Opinion by Mathew Carr (CarrZee)
Oct. 15-16, 2022
There is a push to improve the way multilateral development banks encourage private sector money into the climate fight, both for mitigation and adaptation.
While this may be an efficient use of governments’ balance sheets, lawmakers need to consider very carefully when putting taxpayers on the hook for private-sector financial risks.
Taxpayers are already facing high risks because cowardly politicians have failed to install ambitious climate policy quickly enough.
The gap between rich and poor is widening in many places. Billionaires are taking a bigger portion of the cake because they get hold of and then control the lawmaking process.
Allowed profit margins should be made low if taxpayers bear the risk, or substantial risk.
Crucially, taxpayers in nations that have mostly caused the crisis should bear most of the risk of any new MDB framework (vs taxpayers in other nations). Poor people in rich countries should also be protected, as well.
So MDBs, the World Bank, Bric Bank, the IMF, ministers etc should not use the climate crisis to pile on extra risk to taxpayers and future generations, especially emerging-country and less-wealthy taxpayers.
Yes, the MDB framework can be better.
Trillions will flow from the private sector if investment in clean energy, power grids, better buildings is derisked.
Making climate polluters pay is key to limiting risk.
But no change should be rushed without proper global consultation and taxpayer protections.
In case you missed it. Unedited from G20 (Indonesia).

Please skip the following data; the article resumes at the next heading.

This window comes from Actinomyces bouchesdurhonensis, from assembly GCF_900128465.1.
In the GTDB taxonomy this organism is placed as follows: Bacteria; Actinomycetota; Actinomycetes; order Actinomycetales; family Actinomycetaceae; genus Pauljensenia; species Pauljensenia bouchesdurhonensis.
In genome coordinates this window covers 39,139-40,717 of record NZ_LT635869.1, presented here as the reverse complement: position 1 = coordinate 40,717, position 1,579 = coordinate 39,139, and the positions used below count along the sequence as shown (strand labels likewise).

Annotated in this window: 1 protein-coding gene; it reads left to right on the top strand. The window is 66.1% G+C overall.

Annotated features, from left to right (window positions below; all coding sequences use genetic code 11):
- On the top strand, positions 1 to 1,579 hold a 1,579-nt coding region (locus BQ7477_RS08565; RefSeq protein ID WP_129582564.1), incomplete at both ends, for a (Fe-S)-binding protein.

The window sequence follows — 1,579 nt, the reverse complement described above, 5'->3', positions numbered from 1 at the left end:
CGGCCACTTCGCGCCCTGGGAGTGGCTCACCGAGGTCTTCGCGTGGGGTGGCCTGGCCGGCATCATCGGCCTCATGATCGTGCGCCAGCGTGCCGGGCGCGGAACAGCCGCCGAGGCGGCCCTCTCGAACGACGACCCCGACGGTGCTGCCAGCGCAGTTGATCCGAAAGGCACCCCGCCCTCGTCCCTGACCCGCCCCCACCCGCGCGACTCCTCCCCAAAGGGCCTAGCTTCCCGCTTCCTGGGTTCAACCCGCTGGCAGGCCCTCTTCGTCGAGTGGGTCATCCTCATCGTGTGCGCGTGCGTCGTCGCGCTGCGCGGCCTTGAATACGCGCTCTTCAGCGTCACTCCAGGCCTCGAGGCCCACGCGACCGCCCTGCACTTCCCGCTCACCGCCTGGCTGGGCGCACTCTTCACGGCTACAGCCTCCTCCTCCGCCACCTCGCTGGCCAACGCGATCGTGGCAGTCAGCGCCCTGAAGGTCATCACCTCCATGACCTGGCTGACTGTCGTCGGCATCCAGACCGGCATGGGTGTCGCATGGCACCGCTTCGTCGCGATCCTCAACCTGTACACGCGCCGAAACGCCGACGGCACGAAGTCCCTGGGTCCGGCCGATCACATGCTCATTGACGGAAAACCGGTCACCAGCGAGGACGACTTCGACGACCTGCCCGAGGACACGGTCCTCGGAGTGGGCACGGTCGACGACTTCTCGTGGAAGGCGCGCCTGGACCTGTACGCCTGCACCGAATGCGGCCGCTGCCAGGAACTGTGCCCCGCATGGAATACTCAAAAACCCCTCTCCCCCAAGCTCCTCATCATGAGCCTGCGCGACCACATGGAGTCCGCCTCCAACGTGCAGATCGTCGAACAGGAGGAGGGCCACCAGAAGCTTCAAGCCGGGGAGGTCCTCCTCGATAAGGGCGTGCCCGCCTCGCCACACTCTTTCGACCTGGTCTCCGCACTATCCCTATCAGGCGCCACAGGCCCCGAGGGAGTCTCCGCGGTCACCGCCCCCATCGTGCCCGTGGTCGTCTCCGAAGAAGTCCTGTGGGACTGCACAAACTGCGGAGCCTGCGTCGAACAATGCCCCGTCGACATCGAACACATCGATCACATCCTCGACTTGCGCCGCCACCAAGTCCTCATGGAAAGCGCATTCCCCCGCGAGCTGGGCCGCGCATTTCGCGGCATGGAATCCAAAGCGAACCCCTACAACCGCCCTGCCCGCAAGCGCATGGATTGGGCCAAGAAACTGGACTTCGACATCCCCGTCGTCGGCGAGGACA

Indonesia’s G20 Presidency Stresses the Urgency of Capital Adequacy Frameworks to Boost MDBs’ Role and Capacity
October 11, 2022
with no comment
Washington DC, 11 October 2022 – Indonesia’s G20 Presidency and the Center for Global Development organized a joint conference with the theme of “Boosting Multilateral Development Banks’ (MDBs’) Role and Capacity in Development Finance” on 11 October 2022 in Washington DC. The conference aimed to facilitate a discussion on the report of the Independent Review of Multilateral Development Banks’ Capital Adequacy Framework. On behalf of Indonesia’s G20 Presidency, Finance Minister Sri Mulyani provided a keynote speech at the conference.
The G20 Finance Ministers and Central Bank Governors (FMCBG) last year have agreed to launch the Independent Review of MDBs’ Capital Adequacy Frameworks with the objective to: (i) Provide credible and transparent benchmarks on how to evaluate MDB CAFs; (ii) Enable shareholders, MDBs and Credit Rating Agencies (CRAs) to develop a consistent understanding of MDBs’ capital adequacy frameworks; and (iii) Enable shareholders to consider potential adaptations to the current frameworks in order to maximise the MDBs’ financing capacity. The report then finalized on July 2022 with strong support from Indonesia Presidency. The conference’s discussion highlighted the report’s recommendations and engaged adiscussion with representatives of internal (G20) and external stakeholders (such as MDBs, Credit Rating Agencies (CRAs), private sector investors).
“We believe the capital adequacy framework is the right solution that can help optimize the MDBs’ balance sheet whether you’re going to talk about risk appetite, creative financing, (or) how you can utilize more callable capital, they all have the potential to be explored, nothing is actually off the table. The report shows that the freeing up of capital on MDBs’ balance sheets, which have potential to unlock additional financing, is certainly quite a promising solution under the current situation. We are looking forward for these recommendations to be discussed which will also be very important input for our Indonesian Presidency, and for sure this is going to be communicated and will be adopted by the India Presidency next year,” said Sri Mulyani.